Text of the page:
Tag Archives: biography

About Books I Read

There is No Me Without YouFirst, a disclaimer:  After reading Melissa Fay Greene’s 2002 New York Times Magazine article about the AIDS orphan crisis in Africa, I felt compelled to go  to Ethiopia, where I volunteered for three months at orphanages, observed (even participated in) some of the events described in her book, and later served as an informal “fact checker” for her. (Melissa called me once “Rita. Do you remember — were we staying on the second or third floor at the Yilma Hotel?” It is that kind of attention to detail that permeates the reporting in this fabulous book.) I hold her accountable (and am grateful to her beyond measure) for the change in the trajectory of my life: I would not have gone to Ethiopia; I would not have decided to adopt; I would not now be a mother – but for Melissa and her powerful writing.

Now, a warning:  If…

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Best-Selling Author James McBride Searches for James Brown In “Kill ’Em and Leave”

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Author James McBride. Photo credit: Chia Messina Author James McBride. Photo credit: Chia Messina

About 25 years ago, James McBride’s journey to self through the prism of his mother’s life led him to Suffolk, where she had spent part of her childhood. The award-winning author interviewed distant relatives and retraced Ruth’s childhood there. That culminated in the 1996 memoir “The Color of Water,” which explored McBride’s life as a black man with a white mother.

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Before Rosa Parks

Hill Top Library Blog

Yesterday, December 1st, marked the 60th anniversary of the arrest of Rosa Parks for refusing to give up her seat on a Montgomery, Alabama bus. Did you know that she was not the first person arrested for this? In March, of 1955, a teenager named Claudette Colvin created a spark for the Civil Rights movement.

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Colvin had to take the public bus to get to her high school. One day, on her way home, the bus driver told her to give up her seat for a white woman who was standing. Colvin refused, saying she didn’t feel like standing. The bus driver called the police who physically removed Colvin from the bus.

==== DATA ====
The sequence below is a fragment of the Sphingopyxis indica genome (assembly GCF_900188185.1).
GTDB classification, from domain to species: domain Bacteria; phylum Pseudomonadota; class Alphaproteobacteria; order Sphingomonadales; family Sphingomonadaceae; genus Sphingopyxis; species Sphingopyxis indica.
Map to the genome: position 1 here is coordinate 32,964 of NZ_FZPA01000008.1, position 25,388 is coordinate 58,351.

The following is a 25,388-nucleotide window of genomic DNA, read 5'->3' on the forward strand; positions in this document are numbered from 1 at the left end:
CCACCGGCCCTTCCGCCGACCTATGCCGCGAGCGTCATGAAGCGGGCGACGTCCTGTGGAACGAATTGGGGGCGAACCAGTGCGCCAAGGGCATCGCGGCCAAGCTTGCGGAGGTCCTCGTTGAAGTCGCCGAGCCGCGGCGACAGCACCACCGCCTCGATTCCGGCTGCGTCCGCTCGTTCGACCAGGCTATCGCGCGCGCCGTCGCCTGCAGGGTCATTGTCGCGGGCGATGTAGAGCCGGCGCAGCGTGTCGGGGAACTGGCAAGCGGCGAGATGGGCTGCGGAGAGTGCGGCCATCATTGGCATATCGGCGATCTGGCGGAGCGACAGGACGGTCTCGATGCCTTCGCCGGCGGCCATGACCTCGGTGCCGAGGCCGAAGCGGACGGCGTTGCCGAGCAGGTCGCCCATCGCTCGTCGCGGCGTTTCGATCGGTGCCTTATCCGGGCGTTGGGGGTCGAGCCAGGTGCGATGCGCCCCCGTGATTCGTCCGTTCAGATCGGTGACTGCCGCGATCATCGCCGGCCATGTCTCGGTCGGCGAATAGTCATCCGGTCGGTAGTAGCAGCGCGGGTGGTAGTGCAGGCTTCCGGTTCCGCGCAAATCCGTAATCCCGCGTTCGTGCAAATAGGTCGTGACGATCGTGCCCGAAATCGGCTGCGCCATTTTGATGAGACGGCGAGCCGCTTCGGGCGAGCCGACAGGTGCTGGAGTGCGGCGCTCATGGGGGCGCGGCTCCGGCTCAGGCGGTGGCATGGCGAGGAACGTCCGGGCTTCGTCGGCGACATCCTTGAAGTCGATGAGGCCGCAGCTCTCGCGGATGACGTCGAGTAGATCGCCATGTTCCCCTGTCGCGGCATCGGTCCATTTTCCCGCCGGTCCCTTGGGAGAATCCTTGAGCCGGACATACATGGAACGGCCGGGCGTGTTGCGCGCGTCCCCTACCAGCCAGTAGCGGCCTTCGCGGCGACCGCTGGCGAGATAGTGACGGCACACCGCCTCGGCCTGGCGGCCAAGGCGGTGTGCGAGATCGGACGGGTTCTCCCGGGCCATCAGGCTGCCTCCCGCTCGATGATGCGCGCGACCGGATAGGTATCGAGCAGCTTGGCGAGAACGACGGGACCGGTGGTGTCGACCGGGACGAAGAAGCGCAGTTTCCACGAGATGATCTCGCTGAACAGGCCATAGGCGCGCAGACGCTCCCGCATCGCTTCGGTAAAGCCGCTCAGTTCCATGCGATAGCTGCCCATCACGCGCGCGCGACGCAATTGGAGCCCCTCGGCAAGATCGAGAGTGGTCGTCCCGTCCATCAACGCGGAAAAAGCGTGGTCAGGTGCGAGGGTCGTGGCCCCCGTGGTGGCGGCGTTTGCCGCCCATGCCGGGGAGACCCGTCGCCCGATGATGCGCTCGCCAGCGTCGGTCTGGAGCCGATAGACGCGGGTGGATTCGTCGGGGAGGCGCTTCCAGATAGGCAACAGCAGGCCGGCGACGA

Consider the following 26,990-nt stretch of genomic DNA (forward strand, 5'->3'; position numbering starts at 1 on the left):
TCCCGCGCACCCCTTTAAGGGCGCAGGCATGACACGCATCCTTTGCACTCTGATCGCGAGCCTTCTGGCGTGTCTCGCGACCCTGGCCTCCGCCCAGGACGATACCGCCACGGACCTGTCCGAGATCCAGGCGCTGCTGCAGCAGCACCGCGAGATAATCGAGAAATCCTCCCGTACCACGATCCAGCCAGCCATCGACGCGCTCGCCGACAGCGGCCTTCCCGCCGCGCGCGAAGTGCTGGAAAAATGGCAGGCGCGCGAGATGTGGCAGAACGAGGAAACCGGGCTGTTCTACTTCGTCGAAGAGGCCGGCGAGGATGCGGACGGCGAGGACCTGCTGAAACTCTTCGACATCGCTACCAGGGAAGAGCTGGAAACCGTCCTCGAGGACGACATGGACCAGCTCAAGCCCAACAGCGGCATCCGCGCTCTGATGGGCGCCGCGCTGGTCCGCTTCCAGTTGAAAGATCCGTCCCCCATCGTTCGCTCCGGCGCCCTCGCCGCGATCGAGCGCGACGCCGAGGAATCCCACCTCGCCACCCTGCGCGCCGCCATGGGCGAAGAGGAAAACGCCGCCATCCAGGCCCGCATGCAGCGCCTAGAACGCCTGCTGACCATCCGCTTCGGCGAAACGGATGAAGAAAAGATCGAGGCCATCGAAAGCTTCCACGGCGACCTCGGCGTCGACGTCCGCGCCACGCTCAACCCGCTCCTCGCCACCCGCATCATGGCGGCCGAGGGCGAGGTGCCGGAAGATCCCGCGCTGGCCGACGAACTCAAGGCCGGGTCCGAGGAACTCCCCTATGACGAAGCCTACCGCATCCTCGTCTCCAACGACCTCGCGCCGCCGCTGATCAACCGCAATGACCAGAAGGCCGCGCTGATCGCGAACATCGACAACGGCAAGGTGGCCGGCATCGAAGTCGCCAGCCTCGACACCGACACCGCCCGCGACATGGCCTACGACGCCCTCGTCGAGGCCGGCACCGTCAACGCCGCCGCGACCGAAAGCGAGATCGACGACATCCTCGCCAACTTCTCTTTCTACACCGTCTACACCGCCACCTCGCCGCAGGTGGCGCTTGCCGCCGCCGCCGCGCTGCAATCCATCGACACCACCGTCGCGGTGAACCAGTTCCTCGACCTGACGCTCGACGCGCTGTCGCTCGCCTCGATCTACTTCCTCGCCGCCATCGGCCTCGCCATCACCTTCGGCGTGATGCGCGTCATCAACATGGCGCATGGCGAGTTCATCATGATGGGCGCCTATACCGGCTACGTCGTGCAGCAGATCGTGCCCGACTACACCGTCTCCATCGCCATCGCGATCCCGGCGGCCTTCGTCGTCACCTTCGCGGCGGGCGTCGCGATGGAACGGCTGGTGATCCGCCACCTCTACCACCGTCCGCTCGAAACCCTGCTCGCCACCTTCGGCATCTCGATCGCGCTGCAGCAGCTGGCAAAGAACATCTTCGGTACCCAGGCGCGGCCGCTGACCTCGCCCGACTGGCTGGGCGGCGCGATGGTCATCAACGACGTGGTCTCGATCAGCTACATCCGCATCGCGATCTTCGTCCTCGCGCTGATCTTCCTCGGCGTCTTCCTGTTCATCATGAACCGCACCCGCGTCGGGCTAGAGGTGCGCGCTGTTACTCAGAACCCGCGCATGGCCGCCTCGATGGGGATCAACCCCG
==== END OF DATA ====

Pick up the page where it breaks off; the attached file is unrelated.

This incident earned her a place as a plaintiff in the the court case that would rule the segregation of buses as unconstitutional, Browder vs. Gayle. When the case went to the Supreme Court in 1956, Colvin…

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#WorthTheRead: New Releases for December

Worth the Read

A major biography—intimate, gripping, revelatory—of an artist who revolutionized American comedy.

Richard Pryor may have been the most unlikely star in Hollywood history. Raised in his family’s brothels, he grew up an outsider to privilege. He took to the stage, originally, to escape the hard-bitten realities of his childhood, but later came to a reverberating discovery: that by plunging into the depths of his experience, he could make stand-up comedy as exhilarating and harrowing as the life he’d known. He brought that trembling vitality to Hollywood, where his movie career—Blazing Saddles, the buddy comedies with Gene Wilder, Blue Collar—flowed directly out of his spirit of creative improvisation. The major studios considered him dangerous. Audiences felt plugged directly into the socket of life.

Becoming Richard Pryor brings the man and his comic genius into focus as never before. Drawing upon a mountain of original research—interviews with family and friends…

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